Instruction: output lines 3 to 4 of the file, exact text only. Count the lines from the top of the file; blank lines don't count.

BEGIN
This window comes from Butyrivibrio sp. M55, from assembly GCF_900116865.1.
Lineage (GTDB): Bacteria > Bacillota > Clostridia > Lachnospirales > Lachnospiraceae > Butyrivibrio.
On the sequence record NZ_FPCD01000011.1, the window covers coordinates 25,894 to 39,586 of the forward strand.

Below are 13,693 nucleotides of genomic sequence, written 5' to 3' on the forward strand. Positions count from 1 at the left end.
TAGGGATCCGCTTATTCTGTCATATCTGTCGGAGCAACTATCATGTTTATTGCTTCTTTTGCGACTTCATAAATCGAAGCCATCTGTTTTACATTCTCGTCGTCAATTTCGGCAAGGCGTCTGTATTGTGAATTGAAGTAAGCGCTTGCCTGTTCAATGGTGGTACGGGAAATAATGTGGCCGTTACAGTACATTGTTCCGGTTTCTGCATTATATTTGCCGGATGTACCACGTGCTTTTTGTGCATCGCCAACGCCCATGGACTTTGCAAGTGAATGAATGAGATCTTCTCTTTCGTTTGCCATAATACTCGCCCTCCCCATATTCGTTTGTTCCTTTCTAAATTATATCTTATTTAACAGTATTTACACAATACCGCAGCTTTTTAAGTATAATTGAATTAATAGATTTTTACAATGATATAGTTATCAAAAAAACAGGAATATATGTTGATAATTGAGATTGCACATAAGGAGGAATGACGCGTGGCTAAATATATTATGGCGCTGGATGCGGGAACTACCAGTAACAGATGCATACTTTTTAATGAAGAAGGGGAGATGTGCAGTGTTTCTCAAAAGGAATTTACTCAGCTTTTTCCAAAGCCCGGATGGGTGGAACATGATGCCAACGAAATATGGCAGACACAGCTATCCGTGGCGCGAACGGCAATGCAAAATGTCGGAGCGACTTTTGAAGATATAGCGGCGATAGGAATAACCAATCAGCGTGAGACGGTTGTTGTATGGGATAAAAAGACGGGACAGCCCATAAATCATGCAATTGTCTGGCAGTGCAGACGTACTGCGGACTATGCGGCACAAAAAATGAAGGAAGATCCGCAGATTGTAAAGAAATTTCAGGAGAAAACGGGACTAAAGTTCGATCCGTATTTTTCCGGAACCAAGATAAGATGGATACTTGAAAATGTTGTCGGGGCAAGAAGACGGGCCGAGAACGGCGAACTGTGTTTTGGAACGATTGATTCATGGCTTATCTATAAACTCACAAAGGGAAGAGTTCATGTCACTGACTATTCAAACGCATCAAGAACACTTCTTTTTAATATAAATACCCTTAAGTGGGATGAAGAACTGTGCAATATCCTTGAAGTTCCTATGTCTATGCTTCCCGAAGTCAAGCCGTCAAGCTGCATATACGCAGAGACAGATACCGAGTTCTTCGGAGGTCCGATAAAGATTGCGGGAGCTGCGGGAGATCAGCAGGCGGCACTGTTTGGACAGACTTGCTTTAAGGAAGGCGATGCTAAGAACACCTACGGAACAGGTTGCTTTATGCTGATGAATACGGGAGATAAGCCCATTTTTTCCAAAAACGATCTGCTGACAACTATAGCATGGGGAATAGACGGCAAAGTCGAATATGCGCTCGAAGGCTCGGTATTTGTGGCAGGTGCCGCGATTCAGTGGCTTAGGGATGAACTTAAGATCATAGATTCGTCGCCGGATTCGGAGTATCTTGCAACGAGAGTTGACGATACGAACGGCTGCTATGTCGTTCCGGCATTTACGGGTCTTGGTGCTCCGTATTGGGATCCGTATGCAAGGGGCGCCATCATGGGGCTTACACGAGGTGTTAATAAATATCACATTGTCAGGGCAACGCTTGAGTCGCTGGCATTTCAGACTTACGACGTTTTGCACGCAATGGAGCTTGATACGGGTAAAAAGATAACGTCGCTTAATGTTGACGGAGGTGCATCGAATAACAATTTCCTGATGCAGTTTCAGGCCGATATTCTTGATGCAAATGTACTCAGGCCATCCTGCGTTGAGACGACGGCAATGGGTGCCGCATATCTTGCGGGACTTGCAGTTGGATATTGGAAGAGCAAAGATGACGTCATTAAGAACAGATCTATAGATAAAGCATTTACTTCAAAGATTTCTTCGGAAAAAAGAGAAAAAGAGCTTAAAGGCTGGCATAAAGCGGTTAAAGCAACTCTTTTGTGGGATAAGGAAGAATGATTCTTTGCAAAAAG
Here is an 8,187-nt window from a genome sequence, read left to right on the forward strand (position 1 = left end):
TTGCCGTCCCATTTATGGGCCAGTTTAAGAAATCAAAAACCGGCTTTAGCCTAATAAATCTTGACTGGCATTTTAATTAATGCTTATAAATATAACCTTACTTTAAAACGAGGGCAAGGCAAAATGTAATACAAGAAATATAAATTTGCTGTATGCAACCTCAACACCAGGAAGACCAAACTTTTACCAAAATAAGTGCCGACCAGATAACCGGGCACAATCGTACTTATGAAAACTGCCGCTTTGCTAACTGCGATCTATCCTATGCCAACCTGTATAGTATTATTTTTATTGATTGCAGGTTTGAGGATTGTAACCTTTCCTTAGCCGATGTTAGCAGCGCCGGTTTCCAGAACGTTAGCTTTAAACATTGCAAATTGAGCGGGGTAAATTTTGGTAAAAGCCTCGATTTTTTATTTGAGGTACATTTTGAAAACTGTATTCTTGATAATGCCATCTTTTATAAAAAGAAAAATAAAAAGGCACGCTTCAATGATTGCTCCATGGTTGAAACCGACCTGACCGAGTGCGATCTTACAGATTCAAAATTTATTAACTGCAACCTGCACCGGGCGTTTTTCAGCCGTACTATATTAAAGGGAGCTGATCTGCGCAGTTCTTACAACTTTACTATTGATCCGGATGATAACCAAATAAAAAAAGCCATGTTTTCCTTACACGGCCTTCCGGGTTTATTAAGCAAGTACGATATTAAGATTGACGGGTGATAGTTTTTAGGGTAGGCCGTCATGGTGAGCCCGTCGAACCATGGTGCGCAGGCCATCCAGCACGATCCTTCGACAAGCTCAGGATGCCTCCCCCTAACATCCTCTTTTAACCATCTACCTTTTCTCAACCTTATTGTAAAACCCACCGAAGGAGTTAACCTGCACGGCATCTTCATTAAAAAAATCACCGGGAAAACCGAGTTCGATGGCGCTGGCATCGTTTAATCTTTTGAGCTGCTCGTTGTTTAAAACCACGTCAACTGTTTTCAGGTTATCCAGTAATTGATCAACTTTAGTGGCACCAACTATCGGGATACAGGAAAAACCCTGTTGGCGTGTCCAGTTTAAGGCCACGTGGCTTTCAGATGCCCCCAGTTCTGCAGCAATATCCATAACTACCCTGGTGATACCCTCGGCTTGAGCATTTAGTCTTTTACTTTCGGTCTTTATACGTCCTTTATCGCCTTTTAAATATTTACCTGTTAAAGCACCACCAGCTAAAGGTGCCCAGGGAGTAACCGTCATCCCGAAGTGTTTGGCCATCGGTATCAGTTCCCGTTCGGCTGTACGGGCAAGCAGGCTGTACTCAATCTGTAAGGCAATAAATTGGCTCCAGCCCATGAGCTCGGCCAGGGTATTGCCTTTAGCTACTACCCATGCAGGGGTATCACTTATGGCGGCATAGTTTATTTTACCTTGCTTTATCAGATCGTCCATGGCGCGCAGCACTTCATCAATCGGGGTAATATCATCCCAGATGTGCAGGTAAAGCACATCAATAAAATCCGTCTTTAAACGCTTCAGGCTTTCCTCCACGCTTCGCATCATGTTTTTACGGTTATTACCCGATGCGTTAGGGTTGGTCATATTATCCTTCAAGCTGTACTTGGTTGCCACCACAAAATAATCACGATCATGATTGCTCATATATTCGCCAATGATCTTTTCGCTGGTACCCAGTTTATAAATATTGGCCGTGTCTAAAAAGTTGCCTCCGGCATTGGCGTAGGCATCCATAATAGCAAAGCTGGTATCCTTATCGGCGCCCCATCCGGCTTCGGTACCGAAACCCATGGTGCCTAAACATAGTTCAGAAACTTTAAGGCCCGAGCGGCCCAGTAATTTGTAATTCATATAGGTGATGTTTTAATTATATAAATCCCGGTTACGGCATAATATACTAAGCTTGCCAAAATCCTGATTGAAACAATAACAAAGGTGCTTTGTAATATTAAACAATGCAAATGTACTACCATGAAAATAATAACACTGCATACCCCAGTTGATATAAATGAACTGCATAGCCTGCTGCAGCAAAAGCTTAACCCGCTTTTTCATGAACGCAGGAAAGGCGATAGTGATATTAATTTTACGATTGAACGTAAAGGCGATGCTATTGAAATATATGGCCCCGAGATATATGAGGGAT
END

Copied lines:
On the sequence record NZ_FPCD01000011.1, the window covers coordinates 25,894 to 39,586 of the forward strand.

Below are 13,693 nucleotides of genomic sequence, written 5' to 3' on the forward strand. Positions count from 1 at the left end.